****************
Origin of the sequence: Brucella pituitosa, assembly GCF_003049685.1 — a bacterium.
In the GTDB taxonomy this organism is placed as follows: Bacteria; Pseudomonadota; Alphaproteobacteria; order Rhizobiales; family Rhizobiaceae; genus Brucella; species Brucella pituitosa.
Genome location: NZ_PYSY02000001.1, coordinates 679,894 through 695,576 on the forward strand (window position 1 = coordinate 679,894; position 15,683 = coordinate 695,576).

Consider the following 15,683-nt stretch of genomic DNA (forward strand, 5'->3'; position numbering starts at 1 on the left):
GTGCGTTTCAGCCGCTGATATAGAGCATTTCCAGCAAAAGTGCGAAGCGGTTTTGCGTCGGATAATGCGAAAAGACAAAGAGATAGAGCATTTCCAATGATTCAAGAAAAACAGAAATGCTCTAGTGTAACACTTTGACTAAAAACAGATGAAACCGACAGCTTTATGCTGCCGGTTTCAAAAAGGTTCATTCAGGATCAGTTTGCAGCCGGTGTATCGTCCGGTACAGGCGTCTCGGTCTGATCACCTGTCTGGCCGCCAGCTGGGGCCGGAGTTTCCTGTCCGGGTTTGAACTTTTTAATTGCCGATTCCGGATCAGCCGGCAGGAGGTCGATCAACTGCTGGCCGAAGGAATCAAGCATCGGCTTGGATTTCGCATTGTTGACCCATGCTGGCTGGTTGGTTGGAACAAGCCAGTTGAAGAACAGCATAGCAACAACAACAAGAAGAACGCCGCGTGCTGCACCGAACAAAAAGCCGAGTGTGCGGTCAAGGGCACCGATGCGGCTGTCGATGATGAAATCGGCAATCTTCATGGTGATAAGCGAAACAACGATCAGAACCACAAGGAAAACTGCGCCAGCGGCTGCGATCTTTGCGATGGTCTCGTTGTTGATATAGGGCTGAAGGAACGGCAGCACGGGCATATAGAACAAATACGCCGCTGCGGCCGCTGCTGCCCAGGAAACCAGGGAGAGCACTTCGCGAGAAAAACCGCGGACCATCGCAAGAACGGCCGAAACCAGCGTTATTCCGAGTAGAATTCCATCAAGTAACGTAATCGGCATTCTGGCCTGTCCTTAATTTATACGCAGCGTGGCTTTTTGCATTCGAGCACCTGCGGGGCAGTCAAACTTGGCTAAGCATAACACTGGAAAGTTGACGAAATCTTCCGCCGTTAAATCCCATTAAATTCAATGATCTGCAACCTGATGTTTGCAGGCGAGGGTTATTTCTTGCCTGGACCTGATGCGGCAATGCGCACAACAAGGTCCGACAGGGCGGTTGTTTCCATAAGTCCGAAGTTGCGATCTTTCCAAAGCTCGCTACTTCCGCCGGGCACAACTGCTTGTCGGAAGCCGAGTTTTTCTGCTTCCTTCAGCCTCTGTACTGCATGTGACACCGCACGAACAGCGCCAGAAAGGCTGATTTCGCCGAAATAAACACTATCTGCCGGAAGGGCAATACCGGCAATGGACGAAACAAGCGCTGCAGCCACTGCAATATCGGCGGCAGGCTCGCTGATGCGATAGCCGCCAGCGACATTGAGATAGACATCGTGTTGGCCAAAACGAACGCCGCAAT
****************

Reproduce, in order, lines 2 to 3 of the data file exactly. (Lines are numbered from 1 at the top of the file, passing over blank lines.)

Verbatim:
In the GTDB taxonomy this organism is placed as follows: Bacteria; Pseudomonadota; Alphaproteobacteria; order Rhizobiales; family Rhizobiaceae; genus Brucella; species Brucella pituitosa.
Genome location: NZ_PYSY02000001.1, coordinates 679,894 through 695,576 on the forward strand (window position 1 = coordinate 679,894; position 15,683 = coordinate 695,576).